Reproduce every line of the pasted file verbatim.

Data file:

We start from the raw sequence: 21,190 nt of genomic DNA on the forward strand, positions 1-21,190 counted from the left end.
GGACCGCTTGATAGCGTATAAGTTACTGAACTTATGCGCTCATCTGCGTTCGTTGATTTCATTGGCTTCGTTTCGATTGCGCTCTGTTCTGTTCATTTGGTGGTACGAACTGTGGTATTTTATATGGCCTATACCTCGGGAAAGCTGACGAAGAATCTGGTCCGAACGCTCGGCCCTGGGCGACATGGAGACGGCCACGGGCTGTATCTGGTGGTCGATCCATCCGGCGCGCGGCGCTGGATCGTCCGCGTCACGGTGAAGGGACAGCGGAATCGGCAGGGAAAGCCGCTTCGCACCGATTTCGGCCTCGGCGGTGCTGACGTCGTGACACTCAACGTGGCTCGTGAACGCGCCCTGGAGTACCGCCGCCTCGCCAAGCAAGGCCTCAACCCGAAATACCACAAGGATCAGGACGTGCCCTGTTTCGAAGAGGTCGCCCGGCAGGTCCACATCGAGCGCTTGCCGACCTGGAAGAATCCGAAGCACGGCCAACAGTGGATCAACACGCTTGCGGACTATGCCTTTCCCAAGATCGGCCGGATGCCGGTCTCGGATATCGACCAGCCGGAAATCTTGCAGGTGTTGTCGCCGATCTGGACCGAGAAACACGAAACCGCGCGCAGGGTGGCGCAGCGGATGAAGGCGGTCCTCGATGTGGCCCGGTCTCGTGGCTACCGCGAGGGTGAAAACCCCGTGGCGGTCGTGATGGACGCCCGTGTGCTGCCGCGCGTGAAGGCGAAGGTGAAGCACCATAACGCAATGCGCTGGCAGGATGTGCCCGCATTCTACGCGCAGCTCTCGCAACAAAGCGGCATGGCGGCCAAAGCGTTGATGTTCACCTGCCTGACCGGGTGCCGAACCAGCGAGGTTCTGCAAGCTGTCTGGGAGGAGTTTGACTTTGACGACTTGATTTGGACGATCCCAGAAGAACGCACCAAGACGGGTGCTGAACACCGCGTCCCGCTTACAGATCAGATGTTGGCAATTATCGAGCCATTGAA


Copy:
We start from the raw sequence: 21,190 nt of genomic DNA on the forward strand, positions 1-21,190 counted from the left end.
GGACCGCTTGATAGCGTATAAGTTACTGAACTTATGCGCTCATCTGCGTTCGTTGATTTCATTGGCTTCGTTTCGATTGCGCTCTGTTCTGTTCATTTGGTGGTACGAACTGTGGTATTTTATATGGCCTATACCTCGGGAAAGCTGACGAAGAATCTGGTCCGAACGCTCGGCCCTGGGCGACATGGAGACGGCCACGGGCTGTATCTGGTGGTCGATCCATCCGGCGCGCGGCGCTGGATCGTCCGCGTCACGGTGAAGGGACAGCGGAATCGGCAGGGAAAGCCGCTTCGCACCGATTTCGGCCTCGGCGGTGCTGACGTCGTGACACTCAACGTGGCTCGTGAACGCGCCCTGGAGTACCGCCGCCTCGCCAAGCAAGGCCTCAACCCGAAATACCACAAGGATCAGGACGTGCCCTGTTTCGAAGAGGTCGCCCGGCAGGTCCACATCGAGCGCTTGCCGACCTGGAAGAATCCGAAGCACGGCCAACAGTGGATCAACACGCTTGCGGACTATGCCTTTCCCAAGATCGGCCGGATGCCGGTCTCGGATATCGACCAGCCGGAAATCTTGCAGGTGTTGTCGCCGATCTGGACCGAGAAACACGAAACCGCGCGCAGGGTGGCGCAGCGGATGAAGGCGGTCCTCGATGTGGCCCGGTCTCGTGGCTACCGCGAGGGTGAAAACCCCGTGGCGGTCGTGATGGACGCCCGTGTGCTGCCGCGCGTGAAGGCGAAGGTGAAGCACCATAACGCAATGCGCTGGCAGGATGTGCCCGCATTCTACGCGCAGCTCTCGCAACAAAGCGGCATGGCGGCCAAAGCGTTGATGTTCACCTGCCTGACCGGGTGCCGAACCAGCGAGGTTCTGCAAGCTGTCTGGGAGGAGTTTGACTTTGACGACTTGATTTGGACGATCCCAGAAGAACGCACCAAGACGGGTGCTGAACACCGCGTCCCGCTTACAGATCAGATGTTGGCAATTATCGAGCCATTGAA